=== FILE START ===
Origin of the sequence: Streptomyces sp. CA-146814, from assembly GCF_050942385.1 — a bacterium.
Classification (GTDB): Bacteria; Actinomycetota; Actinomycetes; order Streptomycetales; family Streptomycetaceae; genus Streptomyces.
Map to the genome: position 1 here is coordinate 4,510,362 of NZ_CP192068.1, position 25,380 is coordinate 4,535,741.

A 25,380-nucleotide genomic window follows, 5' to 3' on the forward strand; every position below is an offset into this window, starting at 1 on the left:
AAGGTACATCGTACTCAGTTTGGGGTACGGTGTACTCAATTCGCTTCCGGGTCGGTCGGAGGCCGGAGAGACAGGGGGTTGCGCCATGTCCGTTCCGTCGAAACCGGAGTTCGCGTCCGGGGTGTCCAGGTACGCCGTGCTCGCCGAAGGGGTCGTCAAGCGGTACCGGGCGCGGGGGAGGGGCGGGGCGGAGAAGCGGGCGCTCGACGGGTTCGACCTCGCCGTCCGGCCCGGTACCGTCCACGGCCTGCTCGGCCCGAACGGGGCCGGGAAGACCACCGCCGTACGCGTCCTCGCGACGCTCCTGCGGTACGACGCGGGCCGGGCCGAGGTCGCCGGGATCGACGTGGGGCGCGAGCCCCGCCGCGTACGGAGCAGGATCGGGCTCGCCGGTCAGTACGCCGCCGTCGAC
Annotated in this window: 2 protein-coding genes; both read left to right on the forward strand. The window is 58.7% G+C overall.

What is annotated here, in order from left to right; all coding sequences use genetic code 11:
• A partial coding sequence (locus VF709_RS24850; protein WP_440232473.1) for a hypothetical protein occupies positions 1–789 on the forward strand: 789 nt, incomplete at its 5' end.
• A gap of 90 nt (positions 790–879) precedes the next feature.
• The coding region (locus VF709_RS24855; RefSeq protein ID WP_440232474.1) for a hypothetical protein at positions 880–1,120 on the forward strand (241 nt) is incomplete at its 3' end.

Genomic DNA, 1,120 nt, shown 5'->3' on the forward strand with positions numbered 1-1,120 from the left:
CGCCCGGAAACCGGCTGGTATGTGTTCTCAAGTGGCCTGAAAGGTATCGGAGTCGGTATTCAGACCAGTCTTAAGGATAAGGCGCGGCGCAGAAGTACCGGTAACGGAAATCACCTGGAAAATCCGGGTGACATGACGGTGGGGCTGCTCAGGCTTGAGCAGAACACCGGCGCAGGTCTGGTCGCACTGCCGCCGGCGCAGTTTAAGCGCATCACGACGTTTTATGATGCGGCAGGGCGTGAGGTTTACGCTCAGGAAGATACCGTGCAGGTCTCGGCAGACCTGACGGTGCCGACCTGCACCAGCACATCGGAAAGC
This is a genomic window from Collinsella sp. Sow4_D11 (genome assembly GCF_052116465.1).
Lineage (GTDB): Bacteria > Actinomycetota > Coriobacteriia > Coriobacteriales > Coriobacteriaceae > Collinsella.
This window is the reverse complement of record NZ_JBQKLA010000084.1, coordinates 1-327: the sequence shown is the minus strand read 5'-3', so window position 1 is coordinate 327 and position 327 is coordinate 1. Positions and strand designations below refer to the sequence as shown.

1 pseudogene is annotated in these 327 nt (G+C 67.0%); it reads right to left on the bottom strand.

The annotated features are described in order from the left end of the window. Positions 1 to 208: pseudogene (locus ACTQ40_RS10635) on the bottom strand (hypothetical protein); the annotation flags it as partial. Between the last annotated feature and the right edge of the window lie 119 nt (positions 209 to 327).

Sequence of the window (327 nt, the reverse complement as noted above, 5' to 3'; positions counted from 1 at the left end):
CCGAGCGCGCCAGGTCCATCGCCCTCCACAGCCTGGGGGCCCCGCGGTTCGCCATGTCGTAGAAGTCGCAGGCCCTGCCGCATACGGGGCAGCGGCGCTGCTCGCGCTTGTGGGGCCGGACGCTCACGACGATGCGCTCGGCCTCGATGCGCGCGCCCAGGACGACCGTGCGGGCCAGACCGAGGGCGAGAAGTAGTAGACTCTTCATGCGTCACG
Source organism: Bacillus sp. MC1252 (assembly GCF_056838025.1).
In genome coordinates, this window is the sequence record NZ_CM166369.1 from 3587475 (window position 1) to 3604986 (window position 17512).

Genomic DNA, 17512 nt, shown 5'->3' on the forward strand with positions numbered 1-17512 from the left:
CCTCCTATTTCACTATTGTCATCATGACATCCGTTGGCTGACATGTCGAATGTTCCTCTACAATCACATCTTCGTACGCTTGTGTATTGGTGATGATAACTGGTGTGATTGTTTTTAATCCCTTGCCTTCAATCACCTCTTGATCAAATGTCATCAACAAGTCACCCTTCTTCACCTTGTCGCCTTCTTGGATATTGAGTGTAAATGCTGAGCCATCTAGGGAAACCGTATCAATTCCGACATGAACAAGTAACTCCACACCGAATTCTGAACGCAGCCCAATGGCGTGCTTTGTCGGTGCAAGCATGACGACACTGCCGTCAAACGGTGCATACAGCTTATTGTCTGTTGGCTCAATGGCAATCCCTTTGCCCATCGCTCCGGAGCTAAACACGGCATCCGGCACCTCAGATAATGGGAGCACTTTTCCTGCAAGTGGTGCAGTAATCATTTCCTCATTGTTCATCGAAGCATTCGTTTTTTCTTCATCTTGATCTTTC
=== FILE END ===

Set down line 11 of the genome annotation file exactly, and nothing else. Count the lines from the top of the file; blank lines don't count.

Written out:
Genomic DNA, 1,120 nt, shown 5'->3' on the forward strand with positions numbered 1-1,120 from the left: